When Leeds United announced the permanent signing of Sporting Lisbon winger Hadi Sacko on Friday, before a new head coach had been put in position, the reaction of Whites' supporters was always going to be mixed.
Still a mixture of seething, disappointed, frustrated and let down by the departure of Garry Monk following a single – highly successful – season at the helm at Elland Road, the permanent capture of a player who had been as frustrating as he had been promising was never going to get pulses racing.
Sacko made 28 starts for Leeds in the Championship this season and came off the bench on a further ten occasions. But the 23-year-old scored just twice and supplied three assists for his team-mates in his maiden season in England.
There is talent there but will the Malian make good on his promise at Elland Road to become the player Sporting, and now Leeds, expect?
What Sacko brings is pace, pace and more pace. The winger is a clear and direct threat running at full-backs and taking men on. His acceleration means he can get away from opposing players or spring a counter-attack to devastating effect.
Sacko glides past defenders with his speed and, coupled with his close control, trickery and confidence, can bamboozle an opposing player with an armoury of weapons.
But the problem lies with his end product. He either makes the wrong decision, fails to spot an option altogether or his final ball is left wanting. On that basis it comes as little surprise he has mustered just three assists this season, despite only missing eight league fixtures.
What is most frustrating for Leeds fans is that the ability is there. But it is a matter of unlocking it on a more regular basis to release the potential Sacko has shown in glimpses.
Take his assist for Marcus Antonsson's diving header in the 2-0 win at Yorkshire rivals Sheffield Wednesday in August. Having found space in the box, Sacko ignores the obvious option of Chris Wood (circled) and instead floats the ball to the back post where Antonsson (out of shot) has snuck in unnoticed to score a simple header.
But that exception proves the rule. Sacko lets himself down with his decision making in the final third and that is the biggest question mark against him.
In the images below, taken from Leeds' final-day draw at already-relegated Wigan Athletic, he sums that up perfectly.
With Kemar Roofe (circled in red) and Wood (circled in yellow) ahead of him, Leeds' number 24 gets caught in two minds and plays a terrible pass which goes between the two and the Latics defender intercepts.
Another prime example came in the EFL Cup defeat to Liverpool at Anfield. With the Whites trailing 2-0 Sacko plays a neat one-two with Souleymane Doukara and finds himself progressing into the penalty area.
With Wood and Roofe for company again he instead goes for glory and sees his tame shot deflected over with his two team-mates left agitated by a lack of service when they were in better positions.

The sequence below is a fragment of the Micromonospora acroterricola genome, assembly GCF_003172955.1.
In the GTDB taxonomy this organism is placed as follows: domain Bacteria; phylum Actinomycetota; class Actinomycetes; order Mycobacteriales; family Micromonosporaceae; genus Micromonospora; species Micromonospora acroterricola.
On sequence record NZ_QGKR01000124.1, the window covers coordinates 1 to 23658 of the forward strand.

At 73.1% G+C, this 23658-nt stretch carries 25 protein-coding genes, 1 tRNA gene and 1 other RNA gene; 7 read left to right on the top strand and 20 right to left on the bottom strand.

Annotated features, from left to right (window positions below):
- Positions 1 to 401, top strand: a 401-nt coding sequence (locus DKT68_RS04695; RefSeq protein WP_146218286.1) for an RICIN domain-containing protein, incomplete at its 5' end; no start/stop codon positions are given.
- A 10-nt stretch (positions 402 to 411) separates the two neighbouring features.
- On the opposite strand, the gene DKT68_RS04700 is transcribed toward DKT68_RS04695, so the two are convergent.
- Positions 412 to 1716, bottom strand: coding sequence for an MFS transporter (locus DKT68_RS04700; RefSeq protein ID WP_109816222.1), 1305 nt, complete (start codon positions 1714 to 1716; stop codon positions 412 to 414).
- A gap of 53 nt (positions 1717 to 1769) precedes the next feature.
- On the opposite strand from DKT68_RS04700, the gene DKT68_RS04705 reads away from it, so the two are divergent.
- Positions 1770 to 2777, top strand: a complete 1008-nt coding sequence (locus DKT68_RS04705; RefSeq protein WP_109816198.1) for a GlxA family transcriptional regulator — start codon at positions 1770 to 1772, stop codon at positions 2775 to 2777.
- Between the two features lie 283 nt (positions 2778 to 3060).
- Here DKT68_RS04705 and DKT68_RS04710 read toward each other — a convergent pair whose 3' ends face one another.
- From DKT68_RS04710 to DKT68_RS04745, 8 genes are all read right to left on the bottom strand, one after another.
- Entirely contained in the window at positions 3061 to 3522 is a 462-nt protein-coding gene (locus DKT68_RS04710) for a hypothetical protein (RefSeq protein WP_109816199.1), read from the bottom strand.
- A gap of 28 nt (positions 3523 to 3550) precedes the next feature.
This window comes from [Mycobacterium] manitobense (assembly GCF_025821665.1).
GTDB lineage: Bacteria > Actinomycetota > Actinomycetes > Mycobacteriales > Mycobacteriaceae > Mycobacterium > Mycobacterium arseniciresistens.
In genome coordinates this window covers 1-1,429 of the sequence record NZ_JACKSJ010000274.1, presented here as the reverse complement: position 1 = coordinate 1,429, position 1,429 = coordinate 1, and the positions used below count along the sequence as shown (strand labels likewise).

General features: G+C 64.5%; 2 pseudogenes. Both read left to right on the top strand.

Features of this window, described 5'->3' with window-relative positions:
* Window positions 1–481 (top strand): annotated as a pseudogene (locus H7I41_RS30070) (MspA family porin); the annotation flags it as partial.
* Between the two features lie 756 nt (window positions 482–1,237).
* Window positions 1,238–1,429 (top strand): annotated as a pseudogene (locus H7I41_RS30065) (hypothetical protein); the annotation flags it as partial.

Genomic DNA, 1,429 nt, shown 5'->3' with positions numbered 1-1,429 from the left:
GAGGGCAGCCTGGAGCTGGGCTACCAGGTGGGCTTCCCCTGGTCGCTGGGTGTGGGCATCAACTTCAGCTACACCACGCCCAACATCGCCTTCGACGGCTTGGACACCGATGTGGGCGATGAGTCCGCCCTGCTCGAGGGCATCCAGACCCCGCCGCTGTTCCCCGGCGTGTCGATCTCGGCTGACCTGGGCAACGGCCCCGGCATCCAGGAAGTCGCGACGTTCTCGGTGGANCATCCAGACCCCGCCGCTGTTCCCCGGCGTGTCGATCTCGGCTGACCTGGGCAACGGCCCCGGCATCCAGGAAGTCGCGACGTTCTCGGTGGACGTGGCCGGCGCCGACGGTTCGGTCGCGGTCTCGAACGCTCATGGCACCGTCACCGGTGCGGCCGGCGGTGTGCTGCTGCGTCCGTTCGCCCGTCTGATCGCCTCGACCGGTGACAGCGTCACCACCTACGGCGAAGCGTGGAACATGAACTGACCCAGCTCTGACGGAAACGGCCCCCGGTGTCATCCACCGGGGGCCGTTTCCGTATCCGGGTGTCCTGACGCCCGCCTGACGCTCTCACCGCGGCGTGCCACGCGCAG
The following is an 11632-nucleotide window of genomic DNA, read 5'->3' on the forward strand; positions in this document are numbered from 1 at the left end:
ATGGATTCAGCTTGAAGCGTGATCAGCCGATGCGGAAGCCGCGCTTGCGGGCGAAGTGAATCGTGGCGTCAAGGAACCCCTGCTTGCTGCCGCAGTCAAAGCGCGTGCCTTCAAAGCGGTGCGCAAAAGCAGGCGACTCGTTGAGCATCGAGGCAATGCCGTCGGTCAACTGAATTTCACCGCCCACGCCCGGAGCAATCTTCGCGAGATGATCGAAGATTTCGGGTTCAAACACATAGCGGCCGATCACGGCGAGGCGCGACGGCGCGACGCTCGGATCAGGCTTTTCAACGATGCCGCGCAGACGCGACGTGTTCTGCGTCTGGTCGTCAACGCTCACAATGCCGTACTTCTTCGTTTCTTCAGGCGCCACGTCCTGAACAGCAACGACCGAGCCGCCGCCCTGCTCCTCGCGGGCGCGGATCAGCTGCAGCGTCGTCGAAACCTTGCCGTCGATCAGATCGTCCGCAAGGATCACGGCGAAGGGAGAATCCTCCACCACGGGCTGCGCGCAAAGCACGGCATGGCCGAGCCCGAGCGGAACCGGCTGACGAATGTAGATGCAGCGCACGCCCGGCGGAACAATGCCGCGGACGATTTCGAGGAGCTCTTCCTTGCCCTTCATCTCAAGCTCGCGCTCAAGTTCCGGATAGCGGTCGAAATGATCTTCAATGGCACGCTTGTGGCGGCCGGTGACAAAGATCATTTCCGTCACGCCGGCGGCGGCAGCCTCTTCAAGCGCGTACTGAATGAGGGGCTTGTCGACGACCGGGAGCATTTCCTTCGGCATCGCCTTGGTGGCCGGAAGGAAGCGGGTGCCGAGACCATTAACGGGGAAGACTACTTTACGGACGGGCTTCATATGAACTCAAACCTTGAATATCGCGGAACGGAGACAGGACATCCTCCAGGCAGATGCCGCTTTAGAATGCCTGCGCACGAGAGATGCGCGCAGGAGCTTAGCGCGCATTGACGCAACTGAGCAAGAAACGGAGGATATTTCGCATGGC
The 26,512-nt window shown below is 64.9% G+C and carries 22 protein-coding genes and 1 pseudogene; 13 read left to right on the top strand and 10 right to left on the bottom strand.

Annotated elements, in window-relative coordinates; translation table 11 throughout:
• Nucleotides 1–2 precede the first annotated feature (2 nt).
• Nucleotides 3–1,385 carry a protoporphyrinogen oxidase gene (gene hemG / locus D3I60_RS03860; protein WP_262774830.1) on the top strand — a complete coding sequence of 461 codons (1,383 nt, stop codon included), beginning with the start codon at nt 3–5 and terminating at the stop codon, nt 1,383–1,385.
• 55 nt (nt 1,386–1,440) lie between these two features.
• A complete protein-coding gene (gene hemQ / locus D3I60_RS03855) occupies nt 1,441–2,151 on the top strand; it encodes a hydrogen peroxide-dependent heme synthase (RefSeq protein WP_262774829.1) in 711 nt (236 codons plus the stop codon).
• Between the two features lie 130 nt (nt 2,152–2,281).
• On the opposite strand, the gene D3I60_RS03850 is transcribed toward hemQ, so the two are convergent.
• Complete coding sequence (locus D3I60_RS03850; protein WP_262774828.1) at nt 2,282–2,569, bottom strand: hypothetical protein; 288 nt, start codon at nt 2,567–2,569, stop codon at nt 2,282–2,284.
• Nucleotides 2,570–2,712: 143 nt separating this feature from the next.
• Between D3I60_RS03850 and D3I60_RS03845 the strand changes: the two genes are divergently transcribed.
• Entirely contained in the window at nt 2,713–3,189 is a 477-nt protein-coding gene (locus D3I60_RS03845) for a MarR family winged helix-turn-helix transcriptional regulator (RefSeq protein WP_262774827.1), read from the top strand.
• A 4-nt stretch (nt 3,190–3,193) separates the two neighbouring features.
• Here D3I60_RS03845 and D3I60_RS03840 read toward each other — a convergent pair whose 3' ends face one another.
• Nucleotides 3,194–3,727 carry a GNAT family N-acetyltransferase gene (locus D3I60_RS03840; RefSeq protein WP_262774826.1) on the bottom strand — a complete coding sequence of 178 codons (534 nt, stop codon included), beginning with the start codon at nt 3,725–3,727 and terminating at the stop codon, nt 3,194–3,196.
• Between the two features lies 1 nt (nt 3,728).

Sacko's decision-making, or lack of, has reached the point that it has its own hashtag on Twitter – #squareithadi refers to the wideman's failure to made the final decisive pass in big moments after getting himself into a good area.
To give Sacko his dues, he uses the hashtag too and the connection between player and fans – despite his shortcomings – is heartening and suggests he is unlikely to become a figure of serious frustration any time soon.
— Hadi Sacko (@miimosaa) May 30, 2017
The good news for Leeds, exasperated supporters and whoever succeeds Monk is Sacko has time on his side.
At 23 he is still some way from his peak and recent history suggests not all Leeds United favourites are so from the moment they arrive.
When Kiwi striker Wood joined from Leicester City in 2015 he flattered to deceive for long periods of his maiden season at the club, despite finishing with 13 league goals.
There was certainly little to suggest he would flourish and finish this campaign as the Championship's top goalscorer, a Player of the Year runner-up and member of Team of the Season after bagging 27 league goals.
Further back, it took Ross McCormack time to get up-and-running at Elland Road after he joined from Cardiff City. The Scottish forward had a good pedigree after netting 21 times in his first season in English football.
But after moving to Leeds the attacker managed just six starts and two goals in his debut campaign. By the time he left for Fulham in a £12million deal in 2014 he was coming off the back of a 28-goal season and secured as a fans' favourite.
The famous white shirt does weigh heavy and a packed Elland Road can boost a player's confidence further when they're flying. Or it can have an adverse effect when their form is not so good. That is worth taking into account when assessing Sacko's potential impact.
But if he is afforded the time McCormack and Wood were Sacko could end up delivering some humble pie for Leeds supporters.